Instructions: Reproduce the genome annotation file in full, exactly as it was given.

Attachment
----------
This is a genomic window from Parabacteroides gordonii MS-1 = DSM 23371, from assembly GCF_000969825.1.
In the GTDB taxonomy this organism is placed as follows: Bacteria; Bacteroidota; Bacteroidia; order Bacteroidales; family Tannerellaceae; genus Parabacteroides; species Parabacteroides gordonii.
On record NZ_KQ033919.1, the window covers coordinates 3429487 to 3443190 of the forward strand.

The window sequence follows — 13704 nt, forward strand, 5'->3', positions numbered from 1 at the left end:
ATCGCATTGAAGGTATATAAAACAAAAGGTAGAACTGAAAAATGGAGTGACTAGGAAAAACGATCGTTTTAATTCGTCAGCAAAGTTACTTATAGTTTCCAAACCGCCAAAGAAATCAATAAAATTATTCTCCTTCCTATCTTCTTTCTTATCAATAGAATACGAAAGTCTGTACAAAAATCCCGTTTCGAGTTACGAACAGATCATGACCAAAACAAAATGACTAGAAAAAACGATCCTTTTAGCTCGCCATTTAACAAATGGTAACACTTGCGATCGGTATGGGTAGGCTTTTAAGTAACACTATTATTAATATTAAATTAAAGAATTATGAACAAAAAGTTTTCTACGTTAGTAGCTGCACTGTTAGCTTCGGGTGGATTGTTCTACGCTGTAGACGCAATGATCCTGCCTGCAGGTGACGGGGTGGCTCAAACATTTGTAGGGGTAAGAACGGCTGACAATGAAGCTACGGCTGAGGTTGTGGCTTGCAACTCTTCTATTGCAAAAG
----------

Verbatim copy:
This is a genomic window from Parabacteroides gordonii MS-1 = DSM 23371, from assembly GCF_000969825.1.
In the GTDB taxonomy this organism is placed as follows: Bacteria; Bacteroidota; Bacteroidia; order Bacteroidales; family Tannerellaceae; genus Parabacteroides; species Parabacteroides gordonii.
On record NZ_KQ033919.1, the window covers coordinates 3429487 to 3443190 of the forward strand.

The window sequence follows — 13704 nt, forward strand, 5'->3', positions numbered from 1 at the left end:
ATCGCATTGAAGGTATATAAAACAAAAGGTAGAACTGAAAAATGGAGTGACTAGGAAAAACGATCGTTTTAATTCGTCAGCAAAGTTACTTATAGTTTCCAAACCGCCAAAGAAATCAATAAAATTATTCTCCTTCCTATCTTCTTTCTTATCAATAGAATACGAAAGTCTGTACAAAAATCCCGTTTCGAGTTACGAACAGATCATGACCAAAACAAAATGACTAGAAAAAACGATCCTTTTAGCTCGCCATTTAACAAATGGTAACACTTGCGATCGGTATGGGTAGGCTTTTAAGTAACACTATTATTAATATTAAATTAAAGAATTATGAACAAAAAGTTTTCTACGTTAGTAGCTGCACTGTTAGCTTCGGGTGGATTGTTCTACGCTGTAGACGCAATGATCCTGCCTGCAGGTGACGGGGTGGCTCAAACATTTGTAGGGGTAAGAACGGCTGACAATGAAGCTACGGCTGAGGTTGTGGCTTGCAACTCTTCTATTGCAAAAG